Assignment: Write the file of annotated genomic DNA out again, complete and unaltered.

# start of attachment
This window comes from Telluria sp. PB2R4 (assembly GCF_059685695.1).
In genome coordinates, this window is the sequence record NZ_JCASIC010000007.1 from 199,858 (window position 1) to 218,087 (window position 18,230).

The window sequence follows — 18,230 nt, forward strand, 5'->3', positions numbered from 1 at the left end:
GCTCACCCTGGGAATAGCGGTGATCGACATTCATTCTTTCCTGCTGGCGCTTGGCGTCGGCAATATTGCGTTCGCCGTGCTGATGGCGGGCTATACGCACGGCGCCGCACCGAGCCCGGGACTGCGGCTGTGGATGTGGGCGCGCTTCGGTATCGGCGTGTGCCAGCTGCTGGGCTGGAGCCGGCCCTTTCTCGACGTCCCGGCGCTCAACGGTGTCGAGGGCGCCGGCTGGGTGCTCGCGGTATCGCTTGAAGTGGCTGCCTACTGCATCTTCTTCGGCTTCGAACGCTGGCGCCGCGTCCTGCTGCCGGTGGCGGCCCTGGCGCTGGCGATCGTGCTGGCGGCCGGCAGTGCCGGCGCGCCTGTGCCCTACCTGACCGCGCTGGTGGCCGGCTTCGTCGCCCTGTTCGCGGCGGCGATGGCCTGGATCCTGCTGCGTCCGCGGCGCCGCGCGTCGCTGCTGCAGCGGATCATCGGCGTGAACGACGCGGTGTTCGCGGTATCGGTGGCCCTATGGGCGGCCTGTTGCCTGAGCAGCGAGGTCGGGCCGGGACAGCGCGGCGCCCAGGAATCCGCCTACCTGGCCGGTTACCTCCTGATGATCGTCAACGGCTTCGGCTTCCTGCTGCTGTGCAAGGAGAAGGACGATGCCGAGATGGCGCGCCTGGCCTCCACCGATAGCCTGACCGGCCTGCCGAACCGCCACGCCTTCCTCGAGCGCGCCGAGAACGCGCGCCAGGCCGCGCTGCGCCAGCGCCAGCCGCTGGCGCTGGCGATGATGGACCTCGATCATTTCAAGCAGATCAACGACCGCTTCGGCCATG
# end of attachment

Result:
This window comes from Telluria sp. PB2R4 (assembly GCF_059685695.1).
In genome coordinates, this window is the sequence record NZ_JCASIC010000007.1 from 199,858 (window position 1) to 218,087 (window position 18,230).

The window sequence follows — 18,230 nt, forward strand, 5'->3', positions numbered from 1 at the left end:
GCTCACCCTGGGAATAGCGGTGATCGACATTCATTCTTTCCTGCTGGCGCTTGGCGTCGGCAATATTGCGTTCGCCGTGCTGATGGCGGGCTATACGCACGGCGCCGCACCGAGCCCGGGACTGCGGCTGTGGATGTGGGCGCGCTTCGGTATCGGCGTGTGCCAGCTGCTGGGCTGGAGCCGGCCCTTTCTCGACGTCCCGGCGCTCAACGGTGTCGAGGGCGCCGGCTGGGTGCTCGCGGTATCGCTTGAAGTGGCTGCCTACTGCATCTTCTTCGGCTTCGAACGCTGGCGCCGCGTCCTGCTGCCGGTGGCGGCCCTGGCGCTGGCGATCGTGCTGGCGGCCGGCAGTGCCGGCGCGCCTGTGCCCTACCTGACCGCGCTGGTGGCCGGCTTCGTCGCCCTGTTCGCGGCGGCGATGGCCTGGATCCTGCTGCGTCCGCGGCGCCGCGCGTCGCTGCTGCAGCGGATCATCGGCGTGAACGACGCGGTGTTCGCGGTATCGGTGGCCCTATGGGCGGCCTGTTGCCTGAGCAGCGAGGTCGGGCCGGGACAGCGCGGCGCCCAGGAATCCGCCTACCTGGCCGGTTACCTCCTGATGATCGTCAACGGCTTCGGCTTCCTGCTGCTGTGCAAGGAGAAGGACGATGCCGAGATGGCGCGCCTGGCCTCCACCGATAGCCTGACCGGCCTGCCGAACCGCCACGCCTTCCTCGAGCGCGCCGAGAACGCGCGCCAGGCCGCGCTGCGCCAGCGCCAGCCGCTGGCGCTGGCGATGATGGACCTCGATCATTTCAAGCAGATCAACGACCGCTTCGGCCATG